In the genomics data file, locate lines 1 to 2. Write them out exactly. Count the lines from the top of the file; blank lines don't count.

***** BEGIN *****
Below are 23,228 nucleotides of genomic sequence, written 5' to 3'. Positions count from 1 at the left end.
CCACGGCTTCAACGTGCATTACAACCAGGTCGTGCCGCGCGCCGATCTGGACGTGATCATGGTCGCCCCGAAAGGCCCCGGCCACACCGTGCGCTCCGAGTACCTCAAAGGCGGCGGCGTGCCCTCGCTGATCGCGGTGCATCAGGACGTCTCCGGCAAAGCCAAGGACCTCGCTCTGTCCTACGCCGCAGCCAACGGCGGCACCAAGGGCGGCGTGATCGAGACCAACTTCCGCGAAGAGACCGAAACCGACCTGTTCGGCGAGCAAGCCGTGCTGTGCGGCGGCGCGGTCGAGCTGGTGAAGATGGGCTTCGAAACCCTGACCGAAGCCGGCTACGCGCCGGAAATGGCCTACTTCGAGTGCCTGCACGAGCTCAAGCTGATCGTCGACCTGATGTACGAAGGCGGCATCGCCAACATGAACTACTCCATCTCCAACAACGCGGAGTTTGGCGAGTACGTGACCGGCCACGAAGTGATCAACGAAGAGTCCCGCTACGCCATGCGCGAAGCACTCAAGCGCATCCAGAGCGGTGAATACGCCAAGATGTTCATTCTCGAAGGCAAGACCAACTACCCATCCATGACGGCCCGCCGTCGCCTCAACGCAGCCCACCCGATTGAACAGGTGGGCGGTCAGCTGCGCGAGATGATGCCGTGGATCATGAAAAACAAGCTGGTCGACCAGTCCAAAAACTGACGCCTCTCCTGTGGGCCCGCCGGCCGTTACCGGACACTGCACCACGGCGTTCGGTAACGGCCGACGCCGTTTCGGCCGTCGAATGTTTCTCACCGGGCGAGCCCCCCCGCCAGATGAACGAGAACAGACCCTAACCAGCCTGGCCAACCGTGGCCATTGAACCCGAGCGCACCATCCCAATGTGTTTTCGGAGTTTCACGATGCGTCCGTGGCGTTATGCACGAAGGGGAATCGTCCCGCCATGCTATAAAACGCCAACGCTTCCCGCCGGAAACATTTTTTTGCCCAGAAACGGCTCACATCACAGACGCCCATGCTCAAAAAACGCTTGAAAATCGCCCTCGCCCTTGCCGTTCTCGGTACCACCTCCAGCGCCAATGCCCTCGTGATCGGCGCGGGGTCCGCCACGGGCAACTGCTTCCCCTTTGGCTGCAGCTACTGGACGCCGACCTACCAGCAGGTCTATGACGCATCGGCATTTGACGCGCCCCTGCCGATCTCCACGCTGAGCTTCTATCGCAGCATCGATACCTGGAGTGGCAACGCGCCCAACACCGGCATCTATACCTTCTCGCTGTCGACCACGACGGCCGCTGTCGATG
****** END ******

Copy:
Below are 23,228 nucleotides of genomic sequence, written 5' to 3'. Positions count from 1 at the left end.
CCACGGCTTCAACGTGCATTACAACCAGGTCGTGCCGCGCGCCGATCTGGACGTGATCATGGTCGCCCCGAAAGGCCCCGGCCACACCGTGCGCTCCGAGTACCTCAAAGGCGGCGGCGTGCCCTCGCTGATCGCGGTGCATCAGGACGTCTCCGGCAAAGCCAAGGACCTCGCTCTGTCCTACGCCGCAGCCAACGGCGGCACCAAGGGCGGCGTGATCGAGACCAACTTCCGCGAAGAGACCGAAACCGACCTGTTCGGCGAGCAAGCCGTGCTGTGCGGCGGCGCGGTCGAGCTGGTGAAGATGGGCTTCGAAACCCTGACCGAAGCCGGCTACGCGCCGGAAATGGCCTACTTCGAGTGCCTGCACGAGCTCAAGCTGATCGTCGACCTGATGTACGAAGGCGGCATCGCCAACATGAACTACTCCATCTCCAACAACGCGGAGTTTGGCGAGTACGTGACCGGCCACGAAGTGATCAACGAAGAGTCCCGCTACGCCATGCGCGAAGCACTCAAGCGCATCCAGAGCGGTGAATACGCCAAGATGTTCATTCTCGAAGGCAAGACCAACTACCCATCCATGACGGCCCGCCGTCGCCTCAACGCAGCCCACCCGATTGAACAGGTGGGCGGTCAGCTGCGCGAGATGATGCCGTGGATCATGAAAAACAAGCTGGTCGACCAGTCCAAAAACTGACGCCTCTCCTGTGGGCCCGCCGGCCGTTACCGGACACTGCACCACGGCGTTCGGTAACGGCCGACGCCGTTTCGGCCGTCGAATGTTTCTCACCGGGCGAGCCCCCCCGCCAGATGAACGAGAACAGACCCTAACCAGCCTGGCCAACCGTGGCCATTGAACCCGAGCGCACCATCCCAATGTGTTTTCGGAGTTTCACGATGCGTCCGTGGCGTTATGCACGAAGGGGAATCGTCCCGCCATGCTATAAAACGCCAACGCTTCCCGCCGGAAACATTTTTTTGCCCAGAAACGGCTCACATCACAGACGCCCATGCTCAAAAAACGCTTGAAAATCGCCCTCGCCCTTGCCGTTCTCGGTACCACCTCCAGCGCCAATGCCCTCGTGATCGGCGCGGGGTCCGCCACGGGCAACTGCTTCCCCTTTGGCTGCAGCTACTGGACGCCGACCTACCAGCAGGTCTATGACGCATCGGCATTTGACGCGCCCCTGCCGATCTCCACGCTGAGCTTCTATCGCAGCATCGATACCTGGAGTGGCAACGCGCCCAACACCGGCATCTATACCTTCTCGCTGTCGACCACGACGGCCGCTGTCGATG